Your browser is no longer supported

For the best possible experience using our website we recommend you upgrade to a newer version or another browser.

Your browser appears to have cookies disabled. For the best experience of this website, please enable cookies in your browser

We'll assume we have your consent to use cookies, for example so you won't need to log in each time you visit our site.
Learn more

UNITARIES LOSE OUT IN PCT BOUNDARY SHIFT

  • Comment
70% of councils will share trust borders...
70% of councils will share trust borders

By Nick Golding

The government has failed to meet its commitment to ensuring 'at least 77%' of primary care trusts (PCTs) share boundaries with councils.

Only 70% of NHS boundaries will now be aligned - or coterminous - with those of councils, limiting the prospects for joint work between health and social care professionals.

Announcing the PCT reconfiguration, health minister Andy Burnham said: 'About 70% of the new PCTs will be coterminous with the boundaries of local authorities with social services responsibilities.'

Although an improvement on the previous figure of 44% of top-tier councils sharing boundaries, it is considerably less than that promised by then social care minister Liam Byrne (LGC, 25 January).

Mr Bryne told LGC: 'At least 77% of PCTs will be coterminous with local authorities.'

Although the restructuring should aid joint social care and health projects between councils and PCTs in many counties, which gain shared boundaries for the first time, many previously coterminous unitary councils will now find themselves subsumed into larger trust areas.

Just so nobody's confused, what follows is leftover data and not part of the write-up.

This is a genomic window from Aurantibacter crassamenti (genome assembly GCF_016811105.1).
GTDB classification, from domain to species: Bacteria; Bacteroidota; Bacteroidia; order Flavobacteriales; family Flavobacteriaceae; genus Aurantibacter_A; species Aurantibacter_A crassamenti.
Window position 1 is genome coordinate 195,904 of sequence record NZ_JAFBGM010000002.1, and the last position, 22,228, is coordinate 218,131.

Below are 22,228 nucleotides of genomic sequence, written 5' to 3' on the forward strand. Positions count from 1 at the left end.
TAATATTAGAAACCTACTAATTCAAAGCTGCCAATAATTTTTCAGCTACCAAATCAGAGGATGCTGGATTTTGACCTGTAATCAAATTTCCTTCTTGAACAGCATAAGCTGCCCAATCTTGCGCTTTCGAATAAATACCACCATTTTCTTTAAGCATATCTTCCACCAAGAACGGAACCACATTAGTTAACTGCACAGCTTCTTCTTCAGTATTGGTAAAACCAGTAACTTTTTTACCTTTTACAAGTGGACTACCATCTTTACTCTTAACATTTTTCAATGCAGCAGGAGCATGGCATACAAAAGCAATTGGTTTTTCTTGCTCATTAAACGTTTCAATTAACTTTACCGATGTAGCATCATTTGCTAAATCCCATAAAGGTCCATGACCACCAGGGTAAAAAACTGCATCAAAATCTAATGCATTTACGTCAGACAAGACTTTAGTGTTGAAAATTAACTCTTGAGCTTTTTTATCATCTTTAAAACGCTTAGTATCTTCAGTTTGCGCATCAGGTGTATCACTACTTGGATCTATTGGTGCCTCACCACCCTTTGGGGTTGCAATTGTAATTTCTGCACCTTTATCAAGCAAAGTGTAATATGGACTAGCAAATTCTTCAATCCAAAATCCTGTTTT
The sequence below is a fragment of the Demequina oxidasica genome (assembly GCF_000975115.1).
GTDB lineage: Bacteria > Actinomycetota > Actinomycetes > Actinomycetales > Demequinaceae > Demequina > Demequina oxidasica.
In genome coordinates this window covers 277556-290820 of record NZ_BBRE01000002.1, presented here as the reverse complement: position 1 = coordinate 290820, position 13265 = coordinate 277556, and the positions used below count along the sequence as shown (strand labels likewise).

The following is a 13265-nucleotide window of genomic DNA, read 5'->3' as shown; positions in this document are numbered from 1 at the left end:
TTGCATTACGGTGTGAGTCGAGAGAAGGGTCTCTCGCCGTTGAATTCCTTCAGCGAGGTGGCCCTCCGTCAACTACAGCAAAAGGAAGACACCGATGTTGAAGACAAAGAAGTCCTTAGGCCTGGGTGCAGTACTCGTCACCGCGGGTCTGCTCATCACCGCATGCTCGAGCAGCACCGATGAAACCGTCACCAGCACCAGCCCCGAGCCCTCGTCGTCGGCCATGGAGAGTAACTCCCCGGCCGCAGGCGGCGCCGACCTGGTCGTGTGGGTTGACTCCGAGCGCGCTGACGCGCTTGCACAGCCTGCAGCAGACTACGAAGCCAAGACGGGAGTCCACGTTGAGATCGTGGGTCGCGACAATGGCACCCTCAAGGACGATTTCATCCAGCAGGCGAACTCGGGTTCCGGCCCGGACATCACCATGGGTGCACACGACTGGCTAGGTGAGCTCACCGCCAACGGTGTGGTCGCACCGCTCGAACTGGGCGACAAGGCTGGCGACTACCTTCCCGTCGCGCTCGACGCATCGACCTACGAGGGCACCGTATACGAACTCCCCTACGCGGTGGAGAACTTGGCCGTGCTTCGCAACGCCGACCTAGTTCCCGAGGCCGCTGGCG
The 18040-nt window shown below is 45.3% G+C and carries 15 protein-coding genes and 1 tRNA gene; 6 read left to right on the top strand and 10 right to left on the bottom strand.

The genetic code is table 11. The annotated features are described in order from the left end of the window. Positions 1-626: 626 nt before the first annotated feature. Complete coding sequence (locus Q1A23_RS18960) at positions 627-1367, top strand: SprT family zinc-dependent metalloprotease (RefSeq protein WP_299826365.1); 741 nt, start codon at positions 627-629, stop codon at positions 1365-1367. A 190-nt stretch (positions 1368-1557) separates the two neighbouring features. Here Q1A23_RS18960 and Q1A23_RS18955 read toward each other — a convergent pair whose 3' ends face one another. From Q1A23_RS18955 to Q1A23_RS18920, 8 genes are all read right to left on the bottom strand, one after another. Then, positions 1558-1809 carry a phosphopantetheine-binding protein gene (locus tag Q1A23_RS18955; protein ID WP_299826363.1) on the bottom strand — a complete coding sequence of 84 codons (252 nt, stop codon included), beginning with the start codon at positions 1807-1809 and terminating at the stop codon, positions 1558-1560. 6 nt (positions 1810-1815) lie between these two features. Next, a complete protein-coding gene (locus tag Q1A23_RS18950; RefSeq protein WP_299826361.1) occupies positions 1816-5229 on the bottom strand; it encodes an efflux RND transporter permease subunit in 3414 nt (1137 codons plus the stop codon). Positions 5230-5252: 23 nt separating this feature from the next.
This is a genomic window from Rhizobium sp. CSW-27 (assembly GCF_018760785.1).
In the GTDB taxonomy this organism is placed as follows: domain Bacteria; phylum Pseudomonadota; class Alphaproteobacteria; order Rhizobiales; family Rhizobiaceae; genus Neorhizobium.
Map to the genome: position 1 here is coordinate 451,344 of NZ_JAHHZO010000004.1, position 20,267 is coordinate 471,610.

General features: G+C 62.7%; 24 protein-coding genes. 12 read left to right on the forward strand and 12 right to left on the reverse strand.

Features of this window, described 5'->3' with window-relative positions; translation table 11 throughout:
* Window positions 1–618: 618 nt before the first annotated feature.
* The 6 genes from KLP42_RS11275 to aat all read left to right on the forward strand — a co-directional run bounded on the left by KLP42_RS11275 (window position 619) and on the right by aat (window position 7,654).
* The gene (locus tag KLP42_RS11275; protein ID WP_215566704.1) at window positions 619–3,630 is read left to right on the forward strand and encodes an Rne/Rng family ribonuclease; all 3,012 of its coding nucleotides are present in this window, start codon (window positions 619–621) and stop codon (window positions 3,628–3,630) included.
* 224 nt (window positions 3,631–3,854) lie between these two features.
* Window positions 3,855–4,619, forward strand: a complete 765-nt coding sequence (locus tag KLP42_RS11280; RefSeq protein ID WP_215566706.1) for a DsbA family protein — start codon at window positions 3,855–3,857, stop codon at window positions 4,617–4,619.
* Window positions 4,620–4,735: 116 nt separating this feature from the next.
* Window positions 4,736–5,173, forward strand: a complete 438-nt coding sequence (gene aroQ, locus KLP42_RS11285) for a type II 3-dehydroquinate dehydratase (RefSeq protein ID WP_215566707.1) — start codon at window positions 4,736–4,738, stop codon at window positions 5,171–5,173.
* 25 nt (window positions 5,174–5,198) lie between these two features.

The PCT mergers have been driven by the government's desire to slash the NHS's management costs by 15%.

Directors of social care and children's services at many unitary authorities fear that the larger, merged organisations will hamper their opportunity to jointly appoint staff and to pool budgets.

Dawn Warwick, the strategic director of community and cultural services at Slough BC, one of the unitaries to lose shared boundaries, said the new structure failed to take into account the lack of similarity between Slough and the other areas in the new PCT.

She said Slough had a far greater proportion of ethnic minorities and greater problems with diabetes and heart disease than its more prosperous neighbours, Windsor & Maidenhead RBC and Bracknell Forest BC.

'We've worked very closely with our PCT to provide local services for local people. Unless we are very careful this will get diluted,' she said.

'As a result of the change, we've had to put on hold plans to pool budgets and formalise partnerships.'

Medway Council was luckier, having retained shared boundaries with its PCT. The council's chief executive, Judith Armitt, said: 'It's good to have an end to the uncertainty. This did seem like an unnecessary distraction.'

  • Comment

Have your say

You must sign in to make a comment

Please remember that the submission of any material is governed by our Terms and Conditions and by submitting material you confirm your agreement to these Terms and Conditions.

Links may be included in your comments but HTML is not permitted.